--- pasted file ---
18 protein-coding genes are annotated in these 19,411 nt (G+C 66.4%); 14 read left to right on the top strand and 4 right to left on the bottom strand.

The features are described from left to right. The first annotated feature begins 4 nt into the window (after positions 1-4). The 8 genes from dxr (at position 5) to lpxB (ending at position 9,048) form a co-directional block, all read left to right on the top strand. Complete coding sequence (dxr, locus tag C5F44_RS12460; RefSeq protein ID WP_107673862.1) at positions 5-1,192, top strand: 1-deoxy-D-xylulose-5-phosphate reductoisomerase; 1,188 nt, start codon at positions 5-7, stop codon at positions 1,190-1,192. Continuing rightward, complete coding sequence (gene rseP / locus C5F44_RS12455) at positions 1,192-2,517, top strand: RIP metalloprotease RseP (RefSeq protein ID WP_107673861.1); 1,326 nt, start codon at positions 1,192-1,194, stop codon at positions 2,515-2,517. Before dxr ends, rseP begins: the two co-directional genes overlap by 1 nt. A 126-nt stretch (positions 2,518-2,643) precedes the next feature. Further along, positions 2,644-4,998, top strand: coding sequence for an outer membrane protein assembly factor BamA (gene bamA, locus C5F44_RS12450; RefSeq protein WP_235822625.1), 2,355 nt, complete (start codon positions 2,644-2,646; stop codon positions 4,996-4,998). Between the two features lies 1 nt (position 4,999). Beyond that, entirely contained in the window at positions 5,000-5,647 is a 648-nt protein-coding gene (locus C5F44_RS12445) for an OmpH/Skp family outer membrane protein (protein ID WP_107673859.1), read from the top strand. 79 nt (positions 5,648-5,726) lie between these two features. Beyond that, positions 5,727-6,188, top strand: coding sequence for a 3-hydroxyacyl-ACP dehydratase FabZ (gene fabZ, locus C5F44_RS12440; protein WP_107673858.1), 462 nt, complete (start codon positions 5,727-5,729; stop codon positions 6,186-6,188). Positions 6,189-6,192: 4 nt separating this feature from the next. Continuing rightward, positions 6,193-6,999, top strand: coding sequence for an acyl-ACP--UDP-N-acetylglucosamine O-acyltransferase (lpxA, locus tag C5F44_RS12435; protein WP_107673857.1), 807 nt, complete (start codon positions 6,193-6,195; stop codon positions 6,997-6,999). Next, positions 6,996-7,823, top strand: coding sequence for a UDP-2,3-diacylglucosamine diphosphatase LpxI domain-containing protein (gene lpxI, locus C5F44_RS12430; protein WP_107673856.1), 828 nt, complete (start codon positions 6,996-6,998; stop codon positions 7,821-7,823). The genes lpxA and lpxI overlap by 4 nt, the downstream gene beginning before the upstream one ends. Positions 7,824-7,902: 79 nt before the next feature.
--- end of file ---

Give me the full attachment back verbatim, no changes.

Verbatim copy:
18 protein-coding genes are annotated in these 19,411 nt (G+C 66.4%); 14 read left to right on the top strand and 4 right to left on the bottom strand.

The features are described from left to right. The first annotated feature begins 4 nt into the window (after positions 1-4). The 8 genes from dxr (at position 5) to lpxB (ending at position 9,048) form a co-directional block, all read left to right on the top strand. Complete coding sequence (dxr, locus tag C5F44_RS12460; RefSeq protein ID WP_107673862.1) at positions 5-1,192, top strand: 1-deoxy-D-xylulose-5-phosphate reductoisomerase; 1,188 nt, start codon at positions 5-7, stop codon at positions 1,190-1,192. Continuing rightward, complete coding sequence (gene rseP / locus C5F44_RS12455) at positions 1,192-2,517, top strand: RIP metalloprotease RseP (RefSeq protein ID WP_107673861.1); 1,326 nt, start codon at positions 1,192-1,194, stop codon at positions 2,515-2,517. Before dxr ends, rseP begins: the two co-directional genes overlap by 1 nt. A 126-nt stretch (positions 2,518-2,643) precedes the next feature. Further along, positions 2,644-4,998, top strand: coding sequence for an outer membrane protein assembly factor BamA (gene bamA, locus C5F44_RS12450; RefSeq protein WP_235822625.1), 2,355 nt, complete (start codon positions 2,644-2,646; stop codon positions 4,996-4,998). Between the two features lies 1 nt (position 4,999). Beyond that, entirely contained in the window at positions 5,000-5,647 is a 648-nt protein-coding gene (locus C5F44_RS12445) for an OmpH/Skp family outer membrane protein (protein ID WP_107673859.1), read from the top strand. 79 nt (positions 5,648-5,726) lie between these two features. Beyond that, positions 5,727-6,188, top strand: coding sequence for a 3-hydroxyacyl-ACP dehydratase FabZ (gene fabZ, locus C5F44_RS12440; protein WP_107673858.1), 462 nt, complete (start codon positions 5,727-5,729; stop codon positions 6,186-6,188). Positions 6,189-6,192: 4 nt separating this feature from the next. Continuing rightward, positions 6,193-6,999, top strand: coding sequence for an acyl-ACP--UDP-N-acetylglucosamine O-acyltransferase (lpxA, locus tag C5F44_RS12435; protein WP_107673857.1), 807 nt, complete (start codon positions 6,193-6,195; stop codon positions 6,997-6,999). Next, positions 6,996-7,823, top strand: coding sequence for a UDP-2,3-diacylglucosamine diphosphatase LpxI domain-containing protein (gene lpxI, locus C5F44_RS12430; protein WP_107673856.1), 828 nt, complete (start codon positions 6,996-6,998; stop codon positions 7,821-7,823). The genes lpxA and lpxI overlap by 4 nt, the downstream gene beginning before the upstream one ends. Positions 7,824-7,902: 79 nt before the next feature.